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A Cosmetology License is Your License to Create

The economics of beauty are simple. Pursue a traditional or online high school diploma, go to cosmetology school, pursue your license, and get paid to make people beautiful.

by Kelly Richardson
Trade School Columnist

Cosmetology may be a billion dollar industry that may grow with each passing year. Ask business or entertainment professionals who they rely on to keep them looking their best, and chances are they'll tell you it's their cosmetologist.

15-year cosmetology veteran and National Cosmetology Association licensed member Ron Hawkins has created quite a buzz for himself. After winning over 800 regional, national, and international styling events, Ron is now one of the most sought after instructors in the world. His secret? Says Ron, "You can show people any and everything they need to know. But the secret is having the dedication on their behalf. I try to teach my students to be the best they can possibility be." Great advice from such a renowned cosmetology pro. Ready to begin your own cosmetology career? School Here are the basic concepts you must master to make it in this business.

Cosmetology School Concepts

  • Hair Care. Coloring, waving, cutting, and shaving are just a few of the cosmetology duties you may be asked to perform regularly. Learning the fine art of hair care may make you valuable to your employer.
  • Manicure/Pedicure. More and more clients are taking the extra step to care for their hands and feet. These two cosmetology specialties may require extra practice and the dexterity of a surgeon. And they bring in additional revenue.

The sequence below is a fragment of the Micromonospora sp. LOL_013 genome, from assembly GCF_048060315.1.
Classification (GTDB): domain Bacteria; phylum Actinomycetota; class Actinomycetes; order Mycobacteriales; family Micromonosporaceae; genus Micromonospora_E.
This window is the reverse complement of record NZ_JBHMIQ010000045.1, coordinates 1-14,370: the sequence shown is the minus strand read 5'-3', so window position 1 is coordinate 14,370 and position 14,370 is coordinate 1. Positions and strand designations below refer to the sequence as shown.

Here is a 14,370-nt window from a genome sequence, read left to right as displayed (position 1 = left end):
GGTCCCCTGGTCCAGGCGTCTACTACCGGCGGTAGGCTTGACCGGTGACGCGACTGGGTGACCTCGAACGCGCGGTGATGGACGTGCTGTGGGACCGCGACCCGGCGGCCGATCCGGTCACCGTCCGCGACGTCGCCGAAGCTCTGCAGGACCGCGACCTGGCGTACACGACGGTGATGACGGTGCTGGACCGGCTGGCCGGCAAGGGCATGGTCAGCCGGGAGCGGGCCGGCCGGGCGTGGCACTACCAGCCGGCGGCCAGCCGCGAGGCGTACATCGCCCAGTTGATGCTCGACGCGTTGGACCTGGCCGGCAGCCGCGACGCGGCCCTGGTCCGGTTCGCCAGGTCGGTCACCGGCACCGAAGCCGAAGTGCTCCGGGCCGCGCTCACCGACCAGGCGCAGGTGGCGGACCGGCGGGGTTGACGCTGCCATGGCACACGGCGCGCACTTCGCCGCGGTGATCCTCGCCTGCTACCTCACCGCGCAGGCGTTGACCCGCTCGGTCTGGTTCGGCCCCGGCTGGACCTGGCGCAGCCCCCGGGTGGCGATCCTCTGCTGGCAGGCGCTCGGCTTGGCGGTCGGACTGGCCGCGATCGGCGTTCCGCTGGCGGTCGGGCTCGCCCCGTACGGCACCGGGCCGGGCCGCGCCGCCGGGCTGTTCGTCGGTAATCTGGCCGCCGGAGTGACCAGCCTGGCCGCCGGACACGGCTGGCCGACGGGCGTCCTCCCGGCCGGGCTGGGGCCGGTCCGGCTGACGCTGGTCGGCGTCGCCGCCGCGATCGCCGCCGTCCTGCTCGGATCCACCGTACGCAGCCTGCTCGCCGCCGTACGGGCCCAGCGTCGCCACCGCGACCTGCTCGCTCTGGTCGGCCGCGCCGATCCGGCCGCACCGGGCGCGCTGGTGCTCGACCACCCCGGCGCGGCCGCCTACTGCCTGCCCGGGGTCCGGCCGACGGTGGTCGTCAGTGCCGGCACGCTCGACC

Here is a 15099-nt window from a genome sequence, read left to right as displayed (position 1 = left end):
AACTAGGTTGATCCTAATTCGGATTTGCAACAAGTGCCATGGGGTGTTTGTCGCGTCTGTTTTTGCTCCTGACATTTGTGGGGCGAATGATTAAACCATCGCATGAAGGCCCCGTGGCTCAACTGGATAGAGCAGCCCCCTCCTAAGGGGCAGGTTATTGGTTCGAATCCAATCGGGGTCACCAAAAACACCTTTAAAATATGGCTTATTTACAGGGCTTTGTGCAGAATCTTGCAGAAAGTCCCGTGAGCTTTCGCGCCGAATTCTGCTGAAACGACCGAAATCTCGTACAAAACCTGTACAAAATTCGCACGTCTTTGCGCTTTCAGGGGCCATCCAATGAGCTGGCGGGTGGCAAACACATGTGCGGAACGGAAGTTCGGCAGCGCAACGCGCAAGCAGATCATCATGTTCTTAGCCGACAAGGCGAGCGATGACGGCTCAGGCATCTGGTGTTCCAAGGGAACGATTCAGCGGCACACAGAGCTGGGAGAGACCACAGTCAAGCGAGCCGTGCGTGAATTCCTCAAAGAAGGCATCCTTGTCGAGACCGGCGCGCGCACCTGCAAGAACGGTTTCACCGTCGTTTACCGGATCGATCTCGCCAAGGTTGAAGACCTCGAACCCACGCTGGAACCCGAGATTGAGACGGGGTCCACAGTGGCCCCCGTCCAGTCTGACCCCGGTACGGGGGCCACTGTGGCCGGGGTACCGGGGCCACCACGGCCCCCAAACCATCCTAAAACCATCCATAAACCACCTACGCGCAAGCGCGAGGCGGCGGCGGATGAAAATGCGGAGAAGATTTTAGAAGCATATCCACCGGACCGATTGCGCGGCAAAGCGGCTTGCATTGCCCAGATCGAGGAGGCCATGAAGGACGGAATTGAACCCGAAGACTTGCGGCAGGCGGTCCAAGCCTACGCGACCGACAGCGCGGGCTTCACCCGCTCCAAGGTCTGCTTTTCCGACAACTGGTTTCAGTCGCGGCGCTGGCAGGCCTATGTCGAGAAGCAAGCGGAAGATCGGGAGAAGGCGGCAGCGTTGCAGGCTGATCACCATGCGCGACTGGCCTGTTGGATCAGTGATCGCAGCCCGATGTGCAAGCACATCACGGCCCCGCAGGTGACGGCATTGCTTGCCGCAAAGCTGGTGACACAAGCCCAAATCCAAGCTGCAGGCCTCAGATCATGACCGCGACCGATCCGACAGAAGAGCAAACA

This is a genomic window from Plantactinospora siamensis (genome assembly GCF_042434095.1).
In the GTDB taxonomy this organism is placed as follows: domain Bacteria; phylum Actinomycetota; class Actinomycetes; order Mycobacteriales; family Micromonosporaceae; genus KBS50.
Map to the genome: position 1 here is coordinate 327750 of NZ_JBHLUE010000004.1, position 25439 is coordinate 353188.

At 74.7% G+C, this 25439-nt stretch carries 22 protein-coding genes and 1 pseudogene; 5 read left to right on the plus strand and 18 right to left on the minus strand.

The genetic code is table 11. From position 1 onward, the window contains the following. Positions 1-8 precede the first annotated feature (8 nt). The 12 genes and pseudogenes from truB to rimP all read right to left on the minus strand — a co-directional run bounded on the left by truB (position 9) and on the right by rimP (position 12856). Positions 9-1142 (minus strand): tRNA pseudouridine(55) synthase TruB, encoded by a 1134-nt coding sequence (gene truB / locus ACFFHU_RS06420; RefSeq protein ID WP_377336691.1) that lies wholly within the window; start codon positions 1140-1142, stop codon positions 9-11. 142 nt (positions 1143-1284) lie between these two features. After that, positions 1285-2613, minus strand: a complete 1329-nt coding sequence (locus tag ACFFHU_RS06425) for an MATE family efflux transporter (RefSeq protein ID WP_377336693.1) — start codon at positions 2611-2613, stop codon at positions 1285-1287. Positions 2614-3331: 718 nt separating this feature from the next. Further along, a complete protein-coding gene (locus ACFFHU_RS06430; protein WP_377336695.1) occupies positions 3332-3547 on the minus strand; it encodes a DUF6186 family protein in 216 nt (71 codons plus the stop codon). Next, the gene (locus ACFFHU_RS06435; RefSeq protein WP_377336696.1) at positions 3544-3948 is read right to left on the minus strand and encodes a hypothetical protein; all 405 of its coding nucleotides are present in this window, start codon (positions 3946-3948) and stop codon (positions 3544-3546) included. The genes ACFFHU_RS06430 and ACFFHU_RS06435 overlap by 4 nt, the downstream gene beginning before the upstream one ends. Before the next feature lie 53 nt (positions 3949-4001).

• Skin Care. It's critical that you stay abreast of the changes in skin care techniques and products. From microderm abrasions to seaweed masks, caring for your clients' skin is another top priority.

With the opportunity to work as a freelancer or for a fabulous salon there's never been a better time to earn your cosmetology credentials. Here's what the U.S. Bureau of Labor Statistic's Occupational Outlook Handbook (2006) has to say about this career:

The Cosmetology Career Profile

  • Certification. All states require graduation from a state-licensed barber or cosmetology school, usually lasting anywhere from 9 to 24 months.
  • Employment Outlook. Overall employment of cosmetologists is projected to grow about as fast as the average for all occupations through 2014.
  • Salary Potential. Median annual earnings in May 2004 for salaried cosmetology professionals were $19,800.

If you take pride in your appearance and what to help others do the same, going to cosmetology school and earning your license is a great career move.

About the Author

Kelly Richardson covers the local education and technology scenes in major cities across the country. His articles appear in educational journals, periodicals, and e-zines.

Source(s)

National Cosmetology Association
"Barbers, Cosmetologists, and Other Personal Appearance Workers," U.S. Bureau of Labor Statistics (2006)